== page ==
Of course, a database is only as good as the information put into it. A key factor to the success of this project was the ability to produce purchase order requisition forms and change order forms (actually reports in database terminology) that provided the same information and looked similar to the standard procurement forms. Once this was accomplished, the standard procedure is to produce these documents using the database. This accomplishes several objectives:

  1. Ensures the database is up-to-date and real time, since it is used to produce the procurement requisition forms
  2. Increases efficiency by pulling exiting information from other tables needed to produce the form and by only having to input the same data in one place instead of both the request form and budget worksheet
  3. Increases accuracy by automatically calculating totals

Upon completion of this project, hundreds of spreadsheets containing duplicate information stored in numerous locations are now consolidated into one centralized database that is updated in real time. Cost estimating has become faster and more efficient since accurate information is readily available. Project budgets and expenditures are now tracked in real time, allowing up-to–date, accurate reporting at the click of a mouse, without asking the project manager to “please update the spreadsheet.” Partly due to increased accuracy, the PMO now manages its own fee collections, so the separate accounting spreadsheets are no longer necessary. The only other project accounting system is FMS, where a separate account is set up for capital projects. While the FMS serves as the university accounting system, its usefulness as a PMIS to the PMO is limited to producing actual transactions and reconciliation.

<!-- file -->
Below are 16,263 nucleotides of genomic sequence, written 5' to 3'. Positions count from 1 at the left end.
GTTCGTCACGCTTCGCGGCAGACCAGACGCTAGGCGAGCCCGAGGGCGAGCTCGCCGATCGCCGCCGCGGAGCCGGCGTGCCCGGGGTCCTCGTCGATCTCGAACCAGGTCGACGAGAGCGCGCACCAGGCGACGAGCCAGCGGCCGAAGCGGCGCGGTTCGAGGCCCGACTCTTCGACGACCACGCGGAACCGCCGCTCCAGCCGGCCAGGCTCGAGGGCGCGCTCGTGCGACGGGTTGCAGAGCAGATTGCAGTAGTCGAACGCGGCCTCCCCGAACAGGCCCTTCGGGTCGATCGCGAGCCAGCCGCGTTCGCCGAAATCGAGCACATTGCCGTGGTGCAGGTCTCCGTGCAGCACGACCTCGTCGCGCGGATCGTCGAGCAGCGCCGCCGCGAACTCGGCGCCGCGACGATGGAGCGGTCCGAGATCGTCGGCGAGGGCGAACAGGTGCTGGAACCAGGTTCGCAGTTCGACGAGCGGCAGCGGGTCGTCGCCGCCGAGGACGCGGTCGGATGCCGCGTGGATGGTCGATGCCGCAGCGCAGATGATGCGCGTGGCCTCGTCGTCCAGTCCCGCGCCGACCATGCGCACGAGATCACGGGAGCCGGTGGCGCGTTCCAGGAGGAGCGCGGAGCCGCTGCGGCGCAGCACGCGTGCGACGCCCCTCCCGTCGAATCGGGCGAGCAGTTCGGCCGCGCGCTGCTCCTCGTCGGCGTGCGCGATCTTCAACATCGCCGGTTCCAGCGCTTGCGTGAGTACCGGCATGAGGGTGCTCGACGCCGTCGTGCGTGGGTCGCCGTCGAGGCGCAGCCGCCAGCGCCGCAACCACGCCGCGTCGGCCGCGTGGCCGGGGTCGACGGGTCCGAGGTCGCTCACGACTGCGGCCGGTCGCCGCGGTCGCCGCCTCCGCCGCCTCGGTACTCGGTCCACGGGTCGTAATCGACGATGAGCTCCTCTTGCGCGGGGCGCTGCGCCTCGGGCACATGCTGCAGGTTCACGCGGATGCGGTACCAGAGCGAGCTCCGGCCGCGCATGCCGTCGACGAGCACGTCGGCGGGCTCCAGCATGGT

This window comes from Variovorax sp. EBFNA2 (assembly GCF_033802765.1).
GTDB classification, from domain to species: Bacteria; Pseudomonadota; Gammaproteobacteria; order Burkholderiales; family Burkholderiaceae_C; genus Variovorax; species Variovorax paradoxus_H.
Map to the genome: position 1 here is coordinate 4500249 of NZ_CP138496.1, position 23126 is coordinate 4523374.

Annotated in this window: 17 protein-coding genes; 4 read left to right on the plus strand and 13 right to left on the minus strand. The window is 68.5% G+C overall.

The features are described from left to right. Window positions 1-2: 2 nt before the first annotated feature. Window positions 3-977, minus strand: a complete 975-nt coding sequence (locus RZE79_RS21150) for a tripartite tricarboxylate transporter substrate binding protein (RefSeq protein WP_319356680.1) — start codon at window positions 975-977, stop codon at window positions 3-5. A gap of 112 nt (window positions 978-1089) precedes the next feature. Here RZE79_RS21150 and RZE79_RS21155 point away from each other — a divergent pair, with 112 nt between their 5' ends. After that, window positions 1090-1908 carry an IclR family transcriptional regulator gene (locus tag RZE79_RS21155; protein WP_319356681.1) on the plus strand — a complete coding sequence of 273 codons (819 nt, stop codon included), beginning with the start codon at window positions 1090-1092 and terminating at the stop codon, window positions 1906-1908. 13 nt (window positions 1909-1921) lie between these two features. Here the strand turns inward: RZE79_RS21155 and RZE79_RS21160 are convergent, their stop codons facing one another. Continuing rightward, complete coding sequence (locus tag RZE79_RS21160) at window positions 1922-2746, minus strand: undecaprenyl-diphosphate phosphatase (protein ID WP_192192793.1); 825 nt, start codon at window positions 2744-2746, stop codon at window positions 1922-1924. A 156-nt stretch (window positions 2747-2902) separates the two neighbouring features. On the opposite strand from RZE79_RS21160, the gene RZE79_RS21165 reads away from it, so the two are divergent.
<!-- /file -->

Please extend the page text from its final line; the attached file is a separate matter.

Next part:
Below is a list of uses and reports now available in the PMO database:

  • Develop, maintain, and report project feasibility estimates, baseline budgets and cost summary updates
  • Prepare and print purchase-order requisitions and change order forms to be processed by procurement
  • Access to a consolidated list of vendors by trade with contact information, HUB status, existing contracts available for use, and in-house performance ratings

Various administrative reports, such as purchase order requisition status, procurement processing turnaround times, projects to be closed, invoice payments due, and open PO’s that need closed